LOS ANGELES -- Maidie Norman, an actress who fought black stereotypes all her professional life, has died at age 85.
Norman, who created and taught a UCLA course in black theatre history, made her film debut in Burning Cross in 1947 and her stage debut as Honey in Deep Are the Roots at Los Angeles' Mayan Theatre in 1949.
Her stage work included A Raisin in the Sun, Medea, Purlie Victorious and Andromache. Among her films were Susan Slept Here and Airport '77.
Born on a Georgia plantation to the engineer son of slave owners and the daughter of one of their slaves, Norman was raised in Ohio and educated in Greensboro, NC and New York City.
As the maid to Bette Davis and Joan Crawford in the 1962 Whatever Happened to Baby Jane?, Norman refused to speak in the "yessum" dialect expected and changed some of the lines. "I'd say, 'You know, this is not the way we talk these days. This is old slavery-time talk,'" she told the San Jose Mercury News in a 1995 interview.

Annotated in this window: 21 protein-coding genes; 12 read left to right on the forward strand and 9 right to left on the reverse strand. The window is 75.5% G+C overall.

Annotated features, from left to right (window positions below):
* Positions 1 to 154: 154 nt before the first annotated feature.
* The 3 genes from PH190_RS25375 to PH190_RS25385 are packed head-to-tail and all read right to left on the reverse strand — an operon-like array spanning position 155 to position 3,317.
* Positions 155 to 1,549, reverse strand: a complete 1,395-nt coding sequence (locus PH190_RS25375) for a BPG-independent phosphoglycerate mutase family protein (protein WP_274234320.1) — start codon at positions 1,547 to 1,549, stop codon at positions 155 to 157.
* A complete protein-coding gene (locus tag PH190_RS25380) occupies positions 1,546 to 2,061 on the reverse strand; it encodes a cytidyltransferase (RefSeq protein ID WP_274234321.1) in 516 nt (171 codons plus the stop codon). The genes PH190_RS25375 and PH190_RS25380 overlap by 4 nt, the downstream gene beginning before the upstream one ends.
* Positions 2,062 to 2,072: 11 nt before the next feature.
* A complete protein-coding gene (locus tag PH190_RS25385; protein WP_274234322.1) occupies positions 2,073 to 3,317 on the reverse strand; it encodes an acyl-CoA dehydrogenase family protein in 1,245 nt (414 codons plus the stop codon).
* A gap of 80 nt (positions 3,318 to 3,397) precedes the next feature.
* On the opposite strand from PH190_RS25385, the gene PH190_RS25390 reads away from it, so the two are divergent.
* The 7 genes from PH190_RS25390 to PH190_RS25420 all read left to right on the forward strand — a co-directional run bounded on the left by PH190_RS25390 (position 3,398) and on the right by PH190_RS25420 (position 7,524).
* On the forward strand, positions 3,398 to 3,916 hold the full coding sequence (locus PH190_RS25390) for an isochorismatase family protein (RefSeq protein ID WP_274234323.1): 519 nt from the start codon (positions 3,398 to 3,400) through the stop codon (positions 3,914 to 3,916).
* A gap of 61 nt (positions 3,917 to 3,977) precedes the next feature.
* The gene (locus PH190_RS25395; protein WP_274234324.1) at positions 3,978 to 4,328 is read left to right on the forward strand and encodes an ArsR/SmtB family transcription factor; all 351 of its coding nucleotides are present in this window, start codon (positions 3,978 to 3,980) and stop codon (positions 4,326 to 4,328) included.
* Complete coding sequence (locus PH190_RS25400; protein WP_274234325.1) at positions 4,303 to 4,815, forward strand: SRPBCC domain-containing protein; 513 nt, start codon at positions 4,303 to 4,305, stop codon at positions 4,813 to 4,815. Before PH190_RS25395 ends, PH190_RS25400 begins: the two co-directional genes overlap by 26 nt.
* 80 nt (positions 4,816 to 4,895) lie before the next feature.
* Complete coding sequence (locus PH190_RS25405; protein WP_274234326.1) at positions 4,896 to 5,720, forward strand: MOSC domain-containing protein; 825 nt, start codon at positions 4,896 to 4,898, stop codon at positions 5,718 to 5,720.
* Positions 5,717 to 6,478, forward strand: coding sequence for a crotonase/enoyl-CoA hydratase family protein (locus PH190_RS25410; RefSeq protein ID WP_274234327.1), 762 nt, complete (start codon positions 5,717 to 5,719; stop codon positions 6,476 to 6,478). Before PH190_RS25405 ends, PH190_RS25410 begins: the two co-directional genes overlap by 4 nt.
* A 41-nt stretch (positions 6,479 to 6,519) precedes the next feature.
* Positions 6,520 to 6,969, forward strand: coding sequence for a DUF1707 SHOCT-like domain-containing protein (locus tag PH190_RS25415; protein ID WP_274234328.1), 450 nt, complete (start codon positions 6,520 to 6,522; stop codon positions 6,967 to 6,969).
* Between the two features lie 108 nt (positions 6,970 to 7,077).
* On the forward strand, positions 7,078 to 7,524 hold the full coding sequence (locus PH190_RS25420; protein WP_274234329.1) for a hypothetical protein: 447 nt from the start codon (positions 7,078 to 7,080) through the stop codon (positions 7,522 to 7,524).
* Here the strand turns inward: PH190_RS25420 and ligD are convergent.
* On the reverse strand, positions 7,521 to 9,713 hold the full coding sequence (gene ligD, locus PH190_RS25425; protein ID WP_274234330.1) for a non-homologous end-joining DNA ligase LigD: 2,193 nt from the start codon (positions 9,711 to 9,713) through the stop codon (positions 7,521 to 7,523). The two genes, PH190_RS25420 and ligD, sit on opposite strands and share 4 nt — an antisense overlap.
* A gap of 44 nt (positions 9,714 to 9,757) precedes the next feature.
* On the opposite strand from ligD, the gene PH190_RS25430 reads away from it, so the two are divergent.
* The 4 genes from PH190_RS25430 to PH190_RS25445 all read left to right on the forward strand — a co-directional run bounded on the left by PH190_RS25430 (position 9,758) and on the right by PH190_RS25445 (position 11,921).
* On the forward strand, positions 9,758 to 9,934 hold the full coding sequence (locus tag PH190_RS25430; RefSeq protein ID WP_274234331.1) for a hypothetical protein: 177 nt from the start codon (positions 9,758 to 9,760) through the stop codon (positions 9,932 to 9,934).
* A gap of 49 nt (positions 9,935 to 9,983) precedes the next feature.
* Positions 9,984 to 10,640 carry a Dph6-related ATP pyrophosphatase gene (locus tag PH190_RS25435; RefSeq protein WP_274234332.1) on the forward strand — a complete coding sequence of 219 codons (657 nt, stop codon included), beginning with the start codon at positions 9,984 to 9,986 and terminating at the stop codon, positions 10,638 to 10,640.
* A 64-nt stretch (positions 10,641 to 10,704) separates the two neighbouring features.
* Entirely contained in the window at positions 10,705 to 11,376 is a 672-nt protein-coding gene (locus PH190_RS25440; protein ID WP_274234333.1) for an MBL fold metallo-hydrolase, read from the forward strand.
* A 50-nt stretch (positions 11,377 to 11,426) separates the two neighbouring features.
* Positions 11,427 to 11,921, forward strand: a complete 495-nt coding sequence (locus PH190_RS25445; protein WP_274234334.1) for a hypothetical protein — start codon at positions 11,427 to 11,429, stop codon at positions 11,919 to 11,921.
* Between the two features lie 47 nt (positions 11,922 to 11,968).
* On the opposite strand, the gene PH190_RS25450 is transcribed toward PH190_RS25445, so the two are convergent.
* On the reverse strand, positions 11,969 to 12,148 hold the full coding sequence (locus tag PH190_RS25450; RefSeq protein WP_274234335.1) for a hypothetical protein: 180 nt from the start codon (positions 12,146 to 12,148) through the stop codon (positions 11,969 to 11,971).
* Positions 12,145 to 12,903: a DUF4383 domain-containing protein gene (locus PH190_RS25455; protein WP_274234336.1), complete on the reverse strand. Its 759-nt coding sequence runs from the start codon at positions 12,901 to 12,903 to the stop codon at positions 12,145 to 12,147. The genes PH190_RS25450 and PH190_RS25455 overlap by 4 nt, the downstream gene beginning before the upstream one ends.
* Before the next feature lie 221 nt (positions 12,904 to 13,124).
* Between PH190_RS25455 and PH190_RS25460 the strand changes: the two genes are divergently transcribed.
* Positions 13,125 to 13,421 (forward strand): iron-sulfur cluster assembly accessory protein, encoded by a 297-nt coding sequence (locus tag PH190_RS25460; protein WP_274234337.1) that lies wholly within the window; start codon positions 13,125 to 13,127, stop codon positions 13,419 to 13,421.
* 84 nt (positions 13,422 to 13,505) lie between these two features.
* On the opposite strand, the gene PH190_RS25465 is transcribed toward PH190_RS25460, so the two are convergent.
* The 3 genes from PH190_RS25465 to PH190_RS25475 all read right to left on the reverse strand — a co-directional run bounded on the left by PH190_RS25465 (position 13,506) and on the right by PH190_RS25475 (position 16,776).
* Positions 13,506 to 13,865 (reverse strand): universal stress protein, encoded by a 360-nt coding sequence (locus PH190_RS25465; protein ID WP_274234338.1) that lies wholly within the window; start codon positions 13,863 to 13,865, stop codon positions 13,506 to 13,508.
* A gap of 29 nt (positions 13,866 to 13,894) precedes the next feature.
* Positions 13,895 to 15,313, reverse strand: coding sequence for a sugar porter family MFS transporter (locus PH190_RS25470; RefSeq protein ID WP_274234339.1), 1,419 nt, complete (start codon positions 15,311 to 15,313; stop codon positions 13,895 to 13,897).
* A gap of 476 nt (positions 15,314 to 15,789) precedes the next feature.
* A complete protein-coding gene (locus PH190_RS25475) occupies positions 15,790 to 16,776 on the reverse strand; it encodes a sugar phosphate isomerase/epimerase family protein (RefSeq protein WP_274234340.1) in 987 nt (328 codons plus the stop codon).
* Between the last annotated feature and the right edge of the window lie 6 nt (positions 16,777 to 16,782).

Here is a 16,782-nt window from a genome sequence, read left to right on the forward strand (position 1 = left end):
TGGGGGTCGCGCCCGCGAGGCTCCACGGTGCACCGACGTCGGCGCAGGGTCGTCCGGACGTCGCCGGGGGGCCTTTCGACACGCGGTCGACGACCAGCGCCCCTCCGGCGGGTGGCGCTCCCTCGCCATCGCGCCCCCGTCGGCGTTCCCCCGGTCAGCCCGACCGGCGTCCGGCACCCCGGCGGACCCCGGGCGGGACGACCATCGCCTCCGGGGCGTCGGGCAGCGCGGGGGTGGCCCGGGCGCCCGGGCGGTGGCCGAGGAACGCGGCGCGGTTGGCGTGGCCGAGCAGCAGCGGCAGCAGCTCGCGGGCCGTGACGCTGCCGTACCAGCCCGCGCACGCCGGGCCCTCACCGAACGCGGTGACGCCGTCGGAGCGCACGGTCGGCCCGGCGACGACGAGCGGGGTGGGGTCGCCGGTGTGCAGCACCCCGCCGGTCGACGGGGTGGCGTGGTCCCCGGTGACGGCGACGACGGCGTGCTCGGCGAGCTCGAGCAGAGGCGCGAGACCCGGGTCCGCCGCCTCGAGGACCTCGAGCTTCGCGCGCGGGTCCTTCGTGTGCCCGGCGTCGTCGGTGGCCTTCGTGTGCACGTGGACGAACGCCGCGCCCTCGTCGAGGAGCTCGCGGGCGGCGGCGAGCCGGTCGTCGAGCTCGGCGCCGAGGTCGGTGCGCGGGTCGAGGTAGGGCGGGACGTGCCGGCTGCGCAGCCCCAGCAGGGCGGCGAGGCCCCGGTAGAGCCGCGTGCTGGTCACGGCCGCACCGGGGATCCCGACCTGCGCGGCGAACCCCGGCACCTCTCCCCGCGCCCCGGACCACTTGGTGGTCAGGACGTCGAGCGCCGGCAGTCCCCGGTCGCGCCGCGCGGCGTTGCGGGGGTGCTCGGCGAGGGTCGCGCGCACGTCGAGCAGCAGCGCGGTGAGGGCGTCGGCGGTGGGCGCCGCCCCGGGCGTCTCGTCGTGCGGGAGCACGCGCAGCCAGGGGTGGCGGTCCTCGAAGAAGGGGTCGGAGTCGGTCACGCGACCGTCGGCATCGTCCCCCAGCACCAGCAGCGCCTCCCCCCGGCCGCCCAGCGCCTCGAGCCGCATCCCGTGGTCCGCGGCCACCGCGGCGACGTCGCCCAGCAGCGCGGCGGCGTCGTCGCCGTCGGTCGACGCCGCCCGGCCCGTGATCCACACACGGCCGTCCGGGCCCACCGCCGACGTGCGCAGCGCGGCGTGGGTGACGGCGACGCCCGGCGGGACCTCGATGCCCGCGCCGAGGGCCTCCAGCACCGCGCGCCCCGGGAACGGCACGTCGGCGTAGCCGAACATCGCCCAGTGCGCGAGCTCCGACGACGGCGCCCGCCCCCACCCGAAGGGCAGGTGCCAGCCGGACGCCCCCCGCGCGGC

Norman also believed that television offered more opportunity for black performers and appeared frequently in TV movies, series and miniseries into the 1980s.
In her honor, UCLA gives an annual Maidie Norman Rsearch Award to the UCLA theatre arts student who writes the best research paper on the history of blacks in theatre.
-- By Willard Manus
Southern California Correspondent